This treasure is a collection of nearly 500 prints and drawings by the artist George Murgatroyd Woodward (1765-1809). Brought up in Stanton by Dale, Derbyshire, Woodward’s artistic talents were apparently evident at a young age, and according to his father ‘he used to draw before he could speak plain’.
The Woodward collection includes his earliest known drawings, a series of pen and ink sketches produced when still in his teens, as well as a series of portraits of actors in Shakespearean roles from between 1782 and 1787. In this video, Lien and Mark have a look at some of them:
Depictions of the earliest balloon flights in England are also included, as are a number of preparatory drawings for his published caricatures. Here are some of the balloon pictures:
We have now added digital images of all the Woodward cartoons to our online catalogue. You can browse them by following this link – this takes you to an overview page showing each image’s file title, but you can then click on any given entry to see the full description and a thumbnail image. If you click on the thumbnail image, you will see your chosen cartoon in all its full-screen glory. To search within the collection, click on Advanced Search, then use a keyword or two in conjunction with the reference D5459* (don’t forget the asterisk). I tried using the word “clown” in the title field and got a single image of a clown – if you try the same thing, you may see why some people have nightmares about them!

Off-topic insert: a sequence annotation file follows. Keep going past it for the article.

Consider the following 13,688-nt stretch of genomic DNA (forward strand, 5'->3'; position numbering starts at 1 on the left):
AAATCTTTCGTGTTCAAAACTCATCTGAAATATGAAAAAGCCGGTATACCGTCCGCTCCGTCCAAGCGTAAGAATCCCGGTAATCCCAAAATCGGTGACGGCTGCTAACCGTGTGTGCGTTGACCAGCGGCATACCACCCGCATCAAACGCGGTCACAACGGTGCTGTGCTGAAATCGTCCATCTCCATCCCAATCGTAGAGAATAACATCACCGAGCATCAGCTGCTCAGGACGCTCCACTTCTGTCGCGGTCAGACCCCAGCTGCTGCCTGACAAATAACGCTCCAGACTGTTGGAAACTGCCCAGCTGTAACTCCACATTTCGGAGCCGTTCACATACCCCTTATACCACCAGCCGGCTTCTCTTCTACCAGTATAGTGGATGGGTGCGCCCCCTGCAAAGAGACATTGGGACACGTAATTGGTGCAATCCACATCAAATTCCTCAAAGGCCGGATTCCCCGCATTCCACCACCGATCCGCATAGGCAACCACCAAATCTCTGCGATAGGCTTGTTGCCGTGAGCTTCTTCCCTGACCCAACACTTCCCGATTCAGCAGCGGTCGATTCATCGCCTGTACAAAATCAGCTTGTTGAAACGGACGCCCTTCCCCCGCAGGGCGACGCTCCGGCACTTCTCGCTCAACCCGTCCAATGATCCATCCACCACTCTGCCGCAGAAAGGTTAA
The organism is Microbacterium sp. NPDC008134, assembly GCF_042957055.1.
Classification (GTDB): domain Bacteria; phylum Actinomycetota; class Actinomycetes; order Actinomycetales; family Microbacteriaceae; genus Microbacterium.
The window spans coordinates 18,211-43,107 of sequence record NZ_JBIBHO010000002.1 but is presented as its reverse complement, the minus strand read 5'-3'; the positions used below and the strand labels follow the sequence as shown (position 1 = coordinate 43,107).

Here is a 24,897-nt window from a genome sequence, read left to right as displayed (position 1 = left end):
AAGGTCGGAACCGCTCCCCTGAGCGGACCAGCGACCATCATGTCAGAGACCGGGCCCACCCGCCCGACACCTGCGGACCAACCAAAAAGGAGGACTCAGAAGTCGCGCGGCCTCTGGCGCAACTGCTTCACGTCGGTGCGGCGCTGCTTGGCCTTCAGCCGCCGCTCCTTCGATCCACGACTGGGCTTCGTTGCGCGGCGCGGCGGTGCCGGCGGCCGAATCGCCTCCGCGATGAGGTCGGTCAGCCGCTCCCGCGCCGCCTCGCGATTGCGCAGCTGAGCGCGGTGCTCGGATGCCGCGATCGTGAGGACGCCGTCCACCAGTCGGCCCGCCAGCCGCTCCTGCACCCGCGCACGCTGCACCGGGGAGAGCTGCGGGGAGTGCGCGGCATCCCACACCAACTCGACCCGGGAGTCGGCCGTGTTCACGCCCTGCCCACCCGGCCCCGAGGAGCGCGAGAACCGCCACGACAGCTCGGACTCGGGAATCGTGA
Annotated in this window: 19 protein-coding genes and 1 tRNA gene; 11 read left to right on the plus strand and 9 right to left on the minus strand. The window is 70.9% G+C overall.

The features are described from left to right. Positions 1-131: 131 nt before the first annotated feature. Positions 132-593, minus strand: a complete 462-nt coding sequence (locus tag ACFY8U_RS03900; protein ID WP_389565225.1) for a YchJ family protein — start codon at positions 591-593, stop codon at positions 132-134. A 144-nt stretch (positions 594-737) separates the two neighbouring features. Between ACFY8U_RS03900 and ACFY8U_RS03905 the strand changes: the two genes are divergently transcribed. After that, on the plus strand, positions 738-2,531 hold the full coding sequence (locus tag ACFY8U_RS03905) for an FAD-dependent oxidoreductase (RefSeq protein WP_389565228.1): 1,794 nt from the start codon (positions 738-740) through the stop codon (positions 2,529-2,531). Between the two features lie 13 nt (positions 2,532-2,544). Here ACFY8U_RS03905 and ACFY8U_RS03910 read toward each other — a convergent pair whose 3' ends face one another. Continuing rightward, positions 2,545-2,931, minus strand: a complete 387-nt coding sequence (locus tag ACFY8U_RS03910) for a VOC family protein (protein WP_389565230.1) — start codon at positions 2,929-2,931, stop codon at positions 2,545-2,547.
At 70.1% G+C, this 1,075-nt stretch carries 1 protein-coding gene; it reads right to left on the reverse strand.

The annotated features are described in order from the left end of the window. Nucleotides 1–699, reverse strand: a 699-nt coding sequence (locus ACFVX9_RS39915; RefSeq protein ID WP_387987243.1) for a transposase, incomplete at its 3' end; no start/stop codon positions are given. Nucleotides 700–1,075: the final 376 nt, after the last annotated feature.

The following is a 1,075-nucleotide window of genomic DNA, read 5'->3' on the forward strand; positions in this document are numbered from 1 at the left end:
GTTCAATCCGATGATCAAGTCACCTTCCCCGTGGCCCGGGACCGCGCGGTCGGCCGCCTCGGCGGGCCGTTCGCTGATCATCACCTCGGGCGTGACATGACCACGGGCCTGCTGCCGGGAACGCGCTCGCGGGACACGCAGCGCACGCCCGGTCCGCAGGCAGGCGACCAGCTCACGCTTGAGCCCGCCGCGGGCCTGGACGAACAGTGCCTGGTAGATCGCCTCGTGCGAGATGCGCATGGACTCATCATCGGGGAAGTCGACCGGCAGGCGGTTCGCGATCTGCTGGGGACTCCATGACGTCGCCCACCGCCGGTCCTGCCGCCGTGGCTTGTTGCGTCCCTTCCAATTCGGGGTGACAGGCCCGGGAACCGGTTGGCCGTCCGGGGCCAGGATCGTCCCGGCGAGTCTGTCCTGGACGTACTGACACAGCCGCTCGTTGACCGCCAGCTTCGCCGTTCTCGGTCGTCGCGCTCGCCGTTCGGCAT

During his brief career Woodward collaborated with some of the best known caricaturists of the day in order to produce his prints, and the collection includes examples of work produced in conjunction with Thomas Rowlandson, Isaac Cruikshank and Thomas Newton.
Woodward was more interested in the humour to be found in everyday life than in high politics and his caricatures provide a fascinating insight into the tastes and fashions of 18th century England.
As our Senior Conservator Lien explains in the video, she nominated the Woodward collection as one of Derbyshire Record Office’s 50 Treasures after being introduced to the archive during her job interview. ‘There was this massive heap of dirty and damaged prints, drawings and watercolours lying on a table and I was asked what I would do with them…we certainly ended up doing all the work I’d suggested.’